When did learning how to make friends become so hard?
If you are stuck wondering why everyone else seems to be on a different planet to you, and wish that other women were as open to making new friendships as you are – you NEED to read on.
Friendships between women are incredibly important.
Friendship fulfills the need that women have to feel connected, included and part of something bigger than themselves.
Friendship is also a key factor in helping women to overcome social anxiety. Knowing that someone always has your back is a massive confidence boost.
If you’re anything like me, I took my friendships for granted for a lot of my life.
I’m about to tell you a story from 15 years ago – it’s about how I learned the value of friendships, because for a time, I had none.
When I was 21 I moved to a new city. The city was Sydney and I had moved there for work, having just graduated from my Communications degree from the University of Newcastle.
I was a Newcastle girl through and through.
I had actually grown up in a little town called Raymond Terrace, which is about 30 minutes north of Newcastle.
But I considered Newcastle – anywhere in Newcastle – to be home, as this was where I felt comfortable.
I never had any trouble making friends.
And the friends I made were always loyal with minimal drama.
I kept friendships long-term as well.
The best friend I made in the 2nd-grade was still the best friend that I had at age 21.
And then I moved to Sydney.
And everything changed.
To be fair, I don’t think anything could have prepared me for the huge change that awaited me as I moved a mere 2 hours south.
I moved in with my (now ex) boyfriend, also a journalist.
He was lovely, but he liked his anonymity.
The city suited him down to the ground.
He took to the city life immediately.
I could tell that this was where he belonged.
Me on the other hand – I felt desperate and alone.
We lived in a 10-storey apartment building.
There was a (minimum) of 10 apartments on each floor.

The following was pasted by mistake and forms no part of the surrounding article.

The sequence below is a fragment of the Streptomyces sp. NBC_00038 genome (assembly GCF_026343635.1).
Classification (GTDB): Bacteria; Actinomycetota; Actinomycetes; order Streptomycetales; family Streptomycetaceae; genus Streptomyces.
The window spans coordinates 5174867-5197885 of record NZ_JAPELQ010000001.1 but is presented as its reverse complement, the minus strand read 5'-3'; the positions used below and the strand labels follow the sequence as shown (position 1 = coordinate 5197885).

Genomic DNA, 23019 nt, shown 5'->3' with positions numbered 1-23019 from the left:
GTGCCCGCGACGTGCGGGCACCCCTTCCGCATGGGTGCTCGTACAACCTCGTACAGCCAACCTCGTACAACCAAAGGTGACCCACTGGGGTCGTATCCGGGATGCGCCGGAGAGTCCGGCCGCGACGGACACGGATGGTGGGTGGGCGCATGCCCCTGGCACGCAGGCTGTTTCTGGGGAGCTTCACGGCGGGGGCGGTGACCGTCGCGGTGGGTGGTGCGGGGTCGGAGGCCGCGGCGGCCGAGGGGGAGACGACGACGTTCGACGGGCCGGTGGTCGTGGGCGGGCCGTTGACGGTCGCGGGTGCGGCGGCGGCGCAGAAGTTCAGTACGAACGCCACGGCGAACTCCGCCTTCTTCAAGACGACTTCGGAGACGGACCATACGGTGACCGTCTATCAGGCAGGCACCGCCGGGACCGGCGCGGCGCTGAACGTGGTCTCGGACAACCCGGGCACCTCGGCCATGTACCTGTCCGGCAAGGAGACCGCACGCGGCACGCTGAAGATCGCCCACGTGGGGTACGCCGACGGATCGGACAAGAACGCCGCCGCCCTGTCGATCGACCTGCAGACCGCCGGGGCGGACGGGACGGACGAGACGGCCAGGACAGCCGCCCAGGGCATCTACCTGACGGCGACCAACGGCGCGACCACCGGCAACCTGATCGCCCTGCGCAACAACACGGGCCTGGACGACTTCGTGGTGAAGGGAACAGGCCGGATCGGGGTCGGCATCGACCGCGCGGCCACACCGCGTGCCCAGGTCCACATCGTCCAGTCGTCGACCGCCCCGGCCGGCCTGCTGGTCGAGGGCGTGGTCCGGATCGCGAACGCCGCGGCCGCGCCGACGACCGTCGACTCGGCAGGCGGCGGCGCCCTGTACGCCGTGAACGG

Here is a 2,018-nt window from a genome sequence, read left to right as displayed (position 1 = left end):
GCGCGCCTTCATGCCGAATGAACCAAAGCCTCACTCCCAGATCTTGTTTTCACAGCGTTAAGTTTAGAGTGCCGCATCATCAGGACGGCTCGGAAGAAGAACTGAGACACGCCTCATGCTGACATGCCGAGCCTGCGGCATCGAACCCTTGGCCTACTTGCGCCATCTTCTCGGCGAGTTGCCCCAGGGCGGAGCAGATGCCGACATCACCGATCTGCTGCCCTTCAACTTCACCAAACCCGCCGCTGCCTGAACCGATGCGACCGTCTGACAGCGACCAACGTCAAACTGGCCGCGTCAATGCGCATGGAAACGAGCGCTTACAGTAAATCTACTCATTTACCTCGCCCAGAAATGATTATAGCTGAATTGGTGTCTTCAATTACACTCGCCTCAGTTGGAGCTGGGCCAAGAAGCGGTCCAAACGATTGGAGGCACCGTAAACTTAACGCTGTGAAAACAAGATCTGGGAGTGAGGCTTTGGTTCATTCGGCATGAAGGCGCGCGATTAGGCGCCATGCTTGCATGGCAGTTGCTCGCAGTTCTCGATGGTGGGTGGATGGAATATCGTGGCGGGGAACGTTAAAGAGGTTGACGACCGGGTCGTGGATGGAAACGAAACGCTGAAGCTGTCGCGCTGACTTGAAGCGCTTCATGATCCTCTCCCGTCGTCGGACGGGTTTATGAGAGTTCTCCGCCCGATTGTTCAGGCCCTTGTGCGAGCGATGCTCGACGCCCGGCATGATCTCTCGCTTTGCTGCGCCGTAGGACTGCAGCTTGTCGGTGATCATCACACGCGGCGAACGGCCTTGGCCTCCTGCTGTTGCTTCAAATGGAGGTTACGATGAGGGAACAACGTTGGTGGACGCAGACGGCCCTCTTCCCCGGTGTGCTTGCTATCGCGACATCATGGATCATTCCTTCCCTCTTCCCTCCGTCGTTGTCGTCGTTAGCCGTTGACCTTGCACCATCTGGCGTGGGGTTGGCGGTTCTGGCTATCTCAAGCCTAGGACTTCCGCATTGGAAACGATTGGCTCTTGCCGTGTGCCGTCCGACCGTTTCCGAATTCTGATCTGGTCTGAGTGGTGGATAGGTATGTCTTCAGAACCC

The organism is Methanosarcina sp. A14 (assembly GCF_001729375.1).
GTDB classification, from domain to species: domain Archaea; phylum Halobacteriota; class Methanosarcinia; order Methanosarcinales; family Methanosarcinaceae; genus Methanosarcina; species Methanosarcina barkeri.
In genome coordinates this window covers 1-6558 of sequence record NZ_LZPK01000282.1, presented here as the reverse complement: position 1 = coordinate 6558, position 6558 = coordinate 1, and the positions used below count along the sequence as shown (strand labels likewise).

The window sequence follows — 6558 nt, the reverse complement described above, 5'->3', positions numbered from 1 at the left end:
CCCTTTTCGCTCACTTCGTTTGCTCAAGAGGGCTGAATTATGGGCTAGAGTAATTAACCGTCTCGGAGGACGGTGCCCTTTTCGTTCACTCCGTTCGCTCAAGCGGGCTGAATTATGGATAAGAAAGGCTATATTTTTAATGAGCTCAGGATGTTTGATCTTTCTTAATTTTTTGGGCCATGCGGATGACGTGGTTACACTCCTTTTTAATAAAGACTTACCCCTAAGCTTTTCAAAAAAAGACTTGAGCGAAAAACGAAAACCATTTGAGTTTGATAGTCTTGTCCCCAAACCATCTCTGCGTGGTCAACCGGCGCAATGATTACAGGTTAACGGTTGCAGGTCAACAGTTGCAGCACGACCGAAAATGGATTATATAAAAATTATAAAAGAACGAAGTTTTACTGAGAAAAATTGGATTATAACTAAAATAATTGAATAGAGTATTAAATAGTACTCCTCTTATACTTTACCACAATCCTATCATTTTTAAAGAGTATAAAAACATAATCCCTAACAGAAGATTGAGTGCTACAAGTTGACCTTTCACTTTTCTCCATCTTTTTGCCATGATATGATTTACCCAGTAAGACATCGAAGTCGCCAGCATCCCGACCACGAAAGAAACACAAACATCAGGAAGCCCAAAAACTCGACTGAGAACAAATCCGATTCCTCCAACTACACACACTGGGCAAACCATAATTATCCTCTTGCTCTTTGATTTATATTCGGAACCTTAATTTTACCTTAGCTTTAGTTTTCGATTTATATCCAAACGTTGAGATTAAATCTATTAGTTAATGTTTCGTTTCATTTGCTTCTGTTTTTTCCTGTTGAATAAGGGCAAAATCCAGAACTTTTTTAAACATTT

That’s a minimum of 100 apartments, for those playing at home.
The neighbours never spoke to one another.
NEVER. Not ever.
Not in the lift.
Not in the shared coin-operated laundry.
Not when passing one another up or down the stairs.
Not when passing in the hallway.
Not at the mailboxes.
It was like living in a vortex – where you could SEE other people but physically couldn’t interact with them.
The one positive thing about our living location (apart from the view of Sydney Harbour – I still miss that view) was the fact that it was very close to the train station.
And, once on the train, it was only 3 stops to get to my new place of work.
I’d worked in several part-time jobs before my first full-time, post-uni job – but this was a whole new ballgame.
The office was set out in a feng shui layout. No sharp corners.
People had to sit facing the corner that would make them most productive.
But the thing I learned VERY quickly was this:
EVERYONE was in competition with one another.
It was impossible to know how to make friends in this environment.
And the last Friday of the month was like the real-life Hunger Games, as someone was always bound to be “made redundant”.
(Made redundant = taken into an office, fired for not bringing enough money into the company, and then given a cheque to shut up and not pursue unfair dismissal action).
This climate of competition led to a culture of backstabbing and distrust of everyone we worked with.
Information was treated like currency and shared only with those “in the know”.
I’m surprised I lasted there for two years – I’m even more surprised that I did manage to make several lasting friendships from that horrible, horrible job.
But in the end, I did.
It was hard.
For the longest time, I felt like I was on a different planet to every other human being.
I felt like I was surrounded by robots who were so absorbed in their own lives, that they wouldn’t have room for someone like me.
And I felt like a lost little girl.
I felt young, and stupid and naïve, for the first time in my entire life.
I wondered if and how and when would I find someone – anyone – who was similar to me in ANY way.
Someone who was even interested in eating lunch with me.
It became pretty obvious, pretty quickly that none of the guys in the workplace were interested in being friends with me.
Once they knew I had a boyfriend they were gone.
Whatever, I didn’t want more male friends anyway.
I wanted female friends.
For the first time in my life, I felt the void that comes with having no female friends.
I would walk around the city at lunch time, and I would see groups of women meeting for lunch, just sitting and chatting.
I felt jealous, and resentful, and like something was wrong with me.
But most of all, I thought “How could I get a group of female friends like that?”
“Or even just one single female friend? Someone who I just mesh with, really easily?”
Sydney is a huge city – surely there must be someone who wants to be my friend?
In the end, it turned out there were people who were just like me.
Several, in fact.
I did make some very good friends, but I also learned some valuable lessons in the meantime.
Above all, I learned the value that solid, reliable female-to-female friendship brings.
It goes beyond the simple question of how to make friends, and into developing a relationship that truly enriches your life, makes it easier to cope with day to day demands and gives you feelings of belonging and support.
So how did I do it?
First of all, I never gave up.
I never settled for less.
And I never fell in with a group of friends that I didn’t quite mesh with, just to fit in.